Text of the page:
After the Ultraviolet FW’16 presentation in Paris, we met with Micol Ragni, the designer behind unconventional London based label, who gave us a glimpse of her own unique way of approaching fashion, where a party on a distant galaxy is the perfect stage for her new collection.
Where do influences and contaminations come from for your collections? And what is the imaginary related to the aestethic that influences you the most?
When I first decided to launch my label, the main concept was to take the attention away from the outside world and concentrate on my own inner world. I wanted to create my own personal aesthetic rather than buying into someone else’s one. I shut myself in my room for a few weeks with a pile of fabrics, a sewing machine and a mannequin and I didn’t go out until made ‘a collection’.
I picked a series of numbers that represented certain ideas and I made my own personal code applying it directly to the construction of the designs through geometry. I was coming from a period in which I was meditating every day while studying cabbala and numerology and I wanted to use this knowledge to create fashion designs.
So the first two collections focused mainly on pure forms and volumes with an esoteric meaning. The esoteric element and the big volumes are probably the core aesthetic of my designs. In my 3rd collection (aw15) I introduced digital prints collaborating with CGI artist Clifford Sage and we developed complex geometric solids in 3D.
CGI works well in translating my visions as I am influenced by technological aesthetics and computer art, along with video games and computer animation. I hope to use CGI again in my next collection.
What’s your process of translating ideas into fashion?
I like the process of the actual making of clothes, I find it inspiring in itself and it allows me to discover new designs. I think as a designer that makes luxury fashion, the priority is to offer high quality garments. So the time and attention I dedicate to the development of the designs is the 90% of the whole process. Garment construction and details along with careful fabric selection comes first in my design process.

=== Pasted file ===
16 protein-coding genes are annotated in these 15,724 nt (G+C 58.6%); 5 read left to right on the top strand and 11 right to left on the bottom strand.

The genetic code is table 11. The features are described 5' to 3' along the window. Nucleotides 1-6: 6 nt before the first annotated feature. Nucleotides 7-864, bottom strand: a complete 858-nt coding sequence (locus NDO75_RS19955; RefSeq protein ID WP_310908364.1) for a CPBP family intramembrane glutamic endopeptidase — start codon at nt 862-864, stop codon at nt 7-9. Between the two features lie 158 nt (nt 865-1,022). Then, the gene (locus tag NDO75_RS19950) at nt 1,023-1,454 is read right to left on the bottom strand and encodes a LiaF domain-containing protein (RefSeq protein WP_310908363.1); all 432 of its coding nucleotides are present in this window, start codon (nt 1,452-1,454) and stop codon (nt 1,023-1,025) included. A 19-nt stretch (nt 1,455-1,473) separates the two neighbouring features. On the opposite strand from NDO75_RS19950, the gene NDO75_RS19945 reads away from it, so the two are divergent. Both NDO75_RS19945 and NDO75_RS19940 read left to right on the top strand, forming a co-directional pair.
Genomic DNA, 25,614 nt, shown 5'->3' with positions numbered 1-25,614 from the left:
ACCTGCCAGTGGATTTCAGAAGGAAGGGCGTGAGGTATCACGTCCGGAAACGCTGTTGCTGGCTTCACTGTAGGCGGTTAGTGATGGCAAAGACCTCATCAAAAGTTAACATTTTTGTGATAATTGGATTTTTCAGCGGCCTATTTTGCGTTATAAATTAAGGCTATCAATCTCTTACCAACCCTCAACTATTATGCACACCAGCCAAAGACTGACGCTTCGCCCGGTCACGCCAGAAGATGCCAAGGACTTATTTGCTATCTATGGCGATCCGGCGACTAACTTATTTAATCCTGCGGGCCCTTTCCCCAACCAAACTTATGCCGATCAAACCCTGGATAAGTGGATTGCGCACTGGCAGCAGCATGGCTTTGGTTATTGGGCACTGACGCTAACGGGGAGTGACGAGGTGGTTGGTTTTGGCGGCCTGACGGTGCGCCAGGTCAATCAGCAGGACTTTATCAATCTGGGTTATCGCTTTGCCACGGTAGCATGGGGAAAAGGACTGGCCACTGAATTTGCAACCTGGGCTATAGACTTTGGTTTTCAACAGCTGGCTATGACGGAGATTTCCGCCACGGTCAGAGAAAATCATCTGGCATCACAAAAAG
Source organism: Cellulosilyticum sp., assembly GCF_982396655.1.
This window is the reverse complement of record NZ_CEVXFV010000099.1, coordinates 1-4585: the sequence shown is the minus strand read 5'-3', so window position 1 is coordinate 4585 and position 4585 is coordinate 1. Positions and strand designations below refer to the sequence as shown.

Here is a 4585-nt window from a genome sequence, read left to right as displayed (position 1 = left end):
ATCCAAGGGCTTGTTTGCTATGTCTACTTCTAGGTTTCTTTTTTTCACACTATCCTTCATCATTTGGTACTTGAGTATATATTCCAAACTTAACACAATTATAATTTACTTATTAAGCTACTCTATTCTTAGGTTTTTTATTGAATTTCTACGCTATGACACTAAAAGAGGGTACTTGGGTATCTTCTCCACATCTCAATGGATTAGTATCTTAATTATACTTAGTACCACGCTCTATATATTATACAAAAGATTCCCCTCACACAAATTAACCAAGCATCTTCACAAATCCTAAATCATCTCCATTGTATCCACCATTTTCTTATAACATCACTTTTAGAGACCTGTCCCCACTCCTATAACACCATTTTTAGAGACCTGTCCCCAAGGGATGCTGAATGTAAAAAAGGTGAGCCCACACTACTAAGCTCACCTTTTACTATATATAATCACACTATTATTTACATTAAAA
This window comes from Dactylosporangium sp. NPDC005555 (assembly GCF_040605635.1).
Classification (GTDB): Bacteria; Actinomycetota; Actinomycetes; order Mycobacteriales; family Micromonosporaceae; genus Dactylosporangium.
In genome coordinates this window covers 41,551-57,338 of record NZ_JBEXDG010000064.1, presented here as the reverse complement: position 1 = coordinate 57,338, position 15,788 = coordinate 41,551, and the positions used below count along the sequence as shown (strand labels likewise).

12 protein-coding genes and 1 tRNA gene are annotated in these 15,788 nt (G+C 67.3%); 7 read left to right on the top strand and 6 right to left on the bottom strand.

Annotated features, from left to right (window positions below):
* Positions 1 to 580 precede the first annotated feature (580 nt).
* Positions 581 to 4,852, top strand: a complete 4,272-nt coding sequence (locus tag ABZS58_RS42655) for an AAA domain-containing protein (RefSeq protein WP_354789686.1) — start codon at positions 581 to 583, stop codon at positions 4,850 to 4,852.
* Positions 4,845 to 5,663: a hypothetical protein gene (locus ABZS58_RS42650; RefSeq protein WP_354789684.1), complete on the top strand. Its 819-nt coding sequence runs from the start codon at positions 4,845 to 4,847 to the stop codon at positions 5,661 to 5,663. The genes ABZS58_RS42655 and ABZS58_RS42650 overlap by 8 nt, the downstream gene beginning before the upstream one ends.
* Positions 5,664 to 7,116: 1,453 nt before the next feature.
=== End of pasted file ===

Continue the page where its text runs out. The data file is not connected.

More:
I have been focusing for the past 2 years in creating a range of silhouette and shapes that represents what I dream of wearing. This is the number one thing I use to translate my ideas, I basically use my past creations as a bridge to extend into new creations. When I design a new collection I make a list of pieces that I want to design and I pick a few images to give me a visual reference for the mood of the collection. Then I start working directly with the materials and on the patterns looking for unusual volumes and silhouettes.
Once the key pieces are finished they set the direction of the rest of the collection.
How you relate to contemporary fashion? What s the importance of nowadays trends for your creating process?
Generally trends resonate with the spirit of a certain time and respond to people desires, I think it is essential to observe them to have an idea of what people are wanting to wear next season.
In my case I observe them but I don’t follow them, my designs are niche and appeal to a type of woman who likes to experiment with her look. I don’t start designing a new collection based on a specific trend and yet I am naturally influences by the city I live in (London) and places and people I connect with. I am inspired by what I see my friends and people in the street are wearing. So at the same time I can’t say that I avoid treds either. Sportswear and 70s retro trends surely have an influence on my collections.
Tell us something about your last Autumn/Winter 16 collection.
The last collection was inspired by the colour purple first of all. It is a colour I meditate on when I feel anxious and it instantly gives me a sense of peace and relaxation. I used a range of velvet, silk, soft cashmere and fringe fabrics to translate that same feeling into a tactile sensation.
The sculptural pieces are ceremonial with a techno-futuristic look that contrast with the retro look of the velvet. I like oppositions and I like to bring various elements together that kind of looks wrong or too far apart.
While designing this collection I was trying to picture what a being from a distant galaxy would wear to go out raving.
Interview by Irene Lombardini